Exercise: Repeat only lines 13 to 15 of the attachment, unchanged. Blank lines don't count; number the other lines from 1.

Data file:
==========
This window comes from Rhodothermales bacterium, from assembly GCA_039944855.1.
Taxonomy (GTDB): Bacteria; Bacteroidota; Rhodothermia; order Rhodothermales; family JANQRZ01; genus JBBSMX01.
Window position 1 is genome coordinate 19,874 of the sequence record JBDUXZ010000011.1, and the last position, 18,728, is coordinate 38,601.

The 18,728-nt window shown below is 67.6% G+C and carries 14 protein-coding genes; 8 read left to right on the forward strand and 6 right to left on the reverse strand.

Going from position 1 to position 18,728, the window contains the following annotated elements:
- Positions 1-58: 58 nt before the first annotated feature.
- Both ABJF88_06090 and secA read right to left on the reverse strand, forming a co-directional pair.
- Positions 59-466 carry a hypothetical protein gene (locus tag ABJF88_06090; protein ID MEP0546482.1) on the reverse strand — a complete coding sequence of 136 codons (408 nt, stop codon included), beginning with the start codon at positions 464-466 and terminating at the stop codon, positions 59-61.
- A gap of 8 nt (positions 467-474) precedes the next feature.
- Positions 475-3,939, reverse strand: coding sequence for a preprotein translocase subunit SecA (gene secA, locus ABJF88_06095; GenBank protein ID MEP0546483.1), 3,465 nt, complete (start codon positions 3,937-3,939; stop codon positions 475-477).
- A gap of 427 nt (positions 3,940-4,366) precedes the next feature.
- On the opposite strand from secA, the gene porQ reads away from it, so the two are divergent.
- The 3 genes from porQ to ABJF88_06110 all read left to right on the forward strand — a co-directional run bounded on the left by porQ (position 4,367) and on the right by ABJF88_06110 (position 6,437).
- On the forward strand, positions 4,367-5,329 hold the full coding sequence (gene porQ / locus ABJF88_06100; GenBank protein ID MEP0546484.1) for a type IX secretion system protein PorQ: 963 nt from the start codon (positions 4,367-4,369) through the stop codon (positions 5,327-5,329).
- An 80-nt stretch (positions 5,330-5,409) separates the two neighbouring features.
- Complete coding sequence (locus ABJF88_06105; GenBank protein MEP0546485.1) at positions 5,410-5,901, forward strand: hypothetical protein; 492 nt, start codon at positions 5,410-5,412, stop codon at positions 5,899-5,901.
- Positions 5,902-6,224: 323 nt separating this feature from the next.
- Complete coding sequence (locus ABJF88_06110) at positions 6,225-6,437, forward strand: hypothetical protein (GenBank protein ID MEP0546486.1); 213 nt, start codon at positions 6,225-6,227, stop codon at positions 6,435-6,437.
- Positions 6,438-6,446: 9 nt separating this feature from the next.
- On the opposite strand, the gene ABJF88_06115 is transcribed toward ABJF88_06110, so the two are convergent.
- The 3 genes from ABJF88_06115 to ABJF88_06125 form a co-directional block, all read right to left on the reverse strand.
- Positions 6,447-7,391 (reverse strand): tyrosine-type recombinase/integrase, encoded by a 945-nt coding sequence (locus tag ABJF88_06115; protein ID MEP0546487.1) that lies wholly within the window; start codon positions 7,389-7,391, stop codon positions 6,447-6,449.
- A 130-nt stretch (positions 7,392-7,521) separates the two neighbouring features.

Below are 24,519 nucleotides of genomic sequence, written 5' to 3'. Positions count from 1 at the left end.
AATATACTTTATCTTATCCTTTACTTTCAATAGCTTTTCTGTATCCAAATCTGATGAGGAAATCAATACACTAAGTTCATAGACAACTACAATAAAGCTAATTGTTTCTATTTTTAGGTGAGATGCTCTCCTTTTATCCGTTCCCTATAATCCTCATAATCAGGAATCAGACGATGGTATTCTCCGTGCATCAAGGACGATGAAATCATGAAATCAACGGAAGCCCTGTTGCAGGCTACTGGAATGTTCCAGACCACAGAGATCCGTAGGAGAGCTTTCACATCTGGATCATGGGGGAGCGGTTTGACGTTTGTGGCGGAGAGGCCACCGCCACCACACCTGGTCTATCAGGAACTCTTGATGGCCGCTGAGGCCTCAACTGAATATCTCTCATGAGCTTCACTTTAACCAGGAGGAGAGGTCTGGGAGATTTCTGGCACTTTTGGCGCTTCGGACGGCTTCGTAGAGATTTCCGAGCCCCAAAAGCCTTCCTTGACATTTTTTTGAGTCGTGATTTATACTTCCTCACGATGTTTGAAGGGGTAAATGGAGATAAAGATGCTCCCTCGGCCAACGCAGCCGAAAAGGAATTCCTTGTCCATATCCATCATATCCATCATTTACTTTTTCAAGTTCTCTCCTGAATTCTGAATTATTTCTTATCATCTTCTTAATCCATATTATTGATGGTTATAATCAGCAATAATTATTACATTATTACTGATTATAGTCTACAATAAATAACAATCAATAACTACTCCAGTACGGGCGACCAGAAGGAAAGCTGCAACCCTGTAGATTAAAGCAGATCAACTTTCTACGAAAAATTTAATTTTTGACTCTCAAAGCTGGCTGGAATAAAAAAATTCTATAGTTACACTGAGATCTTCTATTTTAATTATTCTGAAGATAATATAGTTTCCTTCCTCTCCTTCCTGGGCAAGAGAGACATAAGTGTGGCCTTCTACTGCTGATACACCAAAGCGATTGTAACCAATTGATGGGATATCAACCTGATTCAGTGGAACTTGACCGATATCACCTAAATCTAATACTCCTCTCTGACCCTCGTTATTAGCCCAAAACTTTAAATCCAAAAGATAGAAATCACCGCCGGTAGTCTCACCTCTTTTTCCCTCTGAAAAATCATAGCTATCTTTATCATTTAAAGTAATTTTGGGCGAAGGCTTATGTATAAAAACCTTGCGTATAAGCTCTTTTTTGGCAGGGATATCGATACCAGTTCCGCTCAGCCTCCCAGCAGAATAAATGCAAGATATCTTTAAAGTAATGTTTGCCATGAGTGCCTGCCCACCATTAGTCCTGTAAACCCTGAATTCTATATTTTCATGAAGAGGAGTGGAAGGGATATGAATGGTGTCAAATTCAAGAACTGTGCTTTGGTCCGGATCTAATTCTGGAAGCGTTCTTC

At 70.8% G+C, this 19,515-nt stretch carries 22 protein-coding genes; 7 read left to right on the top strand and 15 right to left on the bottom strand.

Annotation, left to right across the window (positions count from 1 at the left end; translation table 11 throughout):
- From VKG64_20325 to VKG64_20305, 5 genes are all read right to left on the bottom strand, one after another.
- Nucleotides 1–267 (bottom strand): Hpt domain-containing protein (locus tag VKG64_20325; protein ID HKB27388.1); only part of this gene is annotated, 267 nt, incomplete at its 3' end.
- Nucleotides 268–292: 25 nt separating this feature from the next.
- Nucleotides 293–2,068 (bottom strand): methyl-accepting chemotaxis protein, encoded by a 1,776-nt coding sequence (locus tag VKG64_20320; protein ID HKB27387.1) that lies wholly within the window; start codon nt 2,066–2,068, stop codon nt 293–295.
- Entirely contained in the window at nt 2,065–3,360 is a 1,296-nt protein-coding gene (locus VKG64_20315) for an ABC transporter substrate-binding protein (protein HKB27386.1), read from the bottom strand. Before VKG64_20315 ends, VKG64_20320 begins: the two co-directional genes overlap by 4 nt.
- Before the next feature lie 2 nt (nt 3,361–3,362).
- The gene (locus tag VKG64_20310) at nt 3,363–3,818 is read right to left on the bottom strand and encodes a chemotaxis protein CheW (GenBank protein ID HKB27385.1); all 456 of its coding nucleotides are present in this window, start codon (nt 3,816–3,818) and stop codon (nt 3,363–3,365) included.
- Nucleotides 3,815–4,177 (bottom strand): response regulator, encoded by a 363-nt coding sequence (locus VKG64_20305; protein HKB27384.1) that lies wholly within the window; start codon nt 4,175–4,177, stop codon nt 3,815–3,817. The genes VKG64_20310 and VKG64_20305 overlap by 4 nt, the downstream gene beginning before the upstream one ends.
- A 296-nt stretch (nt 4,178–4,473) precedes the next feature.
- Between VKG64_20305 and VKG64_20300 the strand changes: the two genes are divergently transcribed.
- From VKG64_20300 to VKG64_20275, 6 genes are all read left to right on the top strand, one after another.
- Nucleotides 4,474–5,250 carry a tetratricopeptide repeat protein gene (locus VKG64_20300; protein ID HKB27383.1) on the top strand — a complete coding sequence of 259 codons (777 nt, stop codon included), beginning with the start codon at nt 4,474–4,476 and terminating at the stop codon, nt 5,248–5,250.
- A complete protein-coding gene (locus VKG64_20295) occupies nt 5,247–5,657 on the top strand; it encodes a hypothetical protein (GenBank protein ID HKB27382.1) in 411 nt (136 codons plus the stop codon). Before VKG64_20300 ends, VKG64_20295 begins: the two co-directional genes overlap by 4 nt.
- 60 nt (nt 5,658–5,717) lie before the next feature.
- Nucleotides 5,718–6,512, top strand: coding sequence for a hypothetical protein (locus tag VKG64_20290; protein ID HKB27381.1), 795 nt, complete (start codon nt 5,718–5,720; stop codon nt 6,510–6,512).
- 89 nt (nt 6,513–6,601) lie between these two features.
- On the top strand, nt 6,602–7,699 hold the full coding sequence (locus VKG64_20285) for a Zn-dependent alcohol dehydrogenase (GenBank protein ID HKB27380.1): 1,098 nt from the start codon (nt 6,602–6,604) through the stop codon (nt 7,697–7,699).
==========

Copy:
- The 3 genes from porQ to ABJF88_06110 all read left to right on the forward strand — a co-directional run bounded on the left by porQ (position 4,367) and on the right by ABJF88_06110 (position 6,437).
- On the forward strand, positions 4,367-5,329 hold the full coding sequence (gene porQ / locus ABJF88_06100; GenBank protein ID MEP0546484.1) for a type IX secretion system protein PorQ: 963 nt from the start codon (positions 4,367-4,369) through the stop codon (positions 5,327-5,329).
- An 80-nt stretch (positions 5,330-5,409) separates the two neighbouring features.